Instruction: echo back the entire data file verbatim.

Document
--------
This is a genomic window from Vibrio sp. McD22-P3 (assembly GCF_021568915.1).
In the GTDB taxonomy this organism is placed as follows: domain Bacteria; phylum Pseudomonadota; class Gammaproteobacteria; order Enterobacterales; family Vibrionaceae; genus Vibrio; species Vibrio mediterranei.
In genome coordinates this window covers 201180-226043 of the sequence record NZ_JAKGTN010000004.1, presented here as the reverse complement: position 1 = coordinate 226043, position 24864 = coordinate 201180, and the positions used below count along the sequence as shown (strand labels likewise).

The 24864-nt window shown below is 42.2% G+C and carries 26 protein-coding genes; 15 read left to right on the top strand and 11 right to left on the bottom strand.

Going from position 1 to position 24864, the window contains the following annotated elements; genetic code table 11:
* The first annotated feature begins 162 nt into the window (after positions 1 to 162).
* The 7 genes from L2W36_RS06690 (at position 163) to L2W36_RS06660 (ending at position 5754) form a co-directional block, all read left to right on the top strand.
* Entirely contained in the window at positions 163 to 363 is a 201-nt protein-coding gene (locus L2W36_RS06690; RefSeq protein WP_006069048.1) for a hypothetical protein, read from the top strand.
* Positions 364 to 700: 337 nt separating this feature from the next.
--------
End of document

This is a genomic window from Vibrio sp. McD22-P3 (assembly GCF_021568915.1).
In the GTDB taxonomy this organism is placed as follows: domain Bacteria; phylum Pseudomonadota; class Gammaproteobacteria; order Enterobacterales; family Vibrionaceae; genus Vibrio; species Vibrio mediterranei.
In genome coordinates this window covers 201180-226043 of the sequence record NZ_JAKGTN010000004.1, presented here as the reverse complement: position 1 = coordinate 226043, position 24864 = coordinate 201180, and the positions used below count along the sequence as shown (strand labels likewise).

The 24864-nt window shown below is 42.2% G+C and carries 26 protein-coding genes; 15 read left to right on the top strand and 11 right to left on the bottom strand.

Going from position 1 to position 24864, the window contains the following annotated elements; genetic code table 11:
* The first annotated feature begins 162 nt into the window (after positions 1 to 162).
* The 7 genes from L2W36_RS06690 (at position 163) to L2W36_RS06660 (ending at position 5754) form a co-directional block, all read left to right on the top strand.
* Entirely contained in the window at positions 163 to 363 is a 201-nt protein-coding gene (locus L2W36_RS06690; RefSeq protein WP_006069048.1) for a hypothetical protein, read from the top strand.
* Positions 364 to 700: 337 nt separating this feature from the next.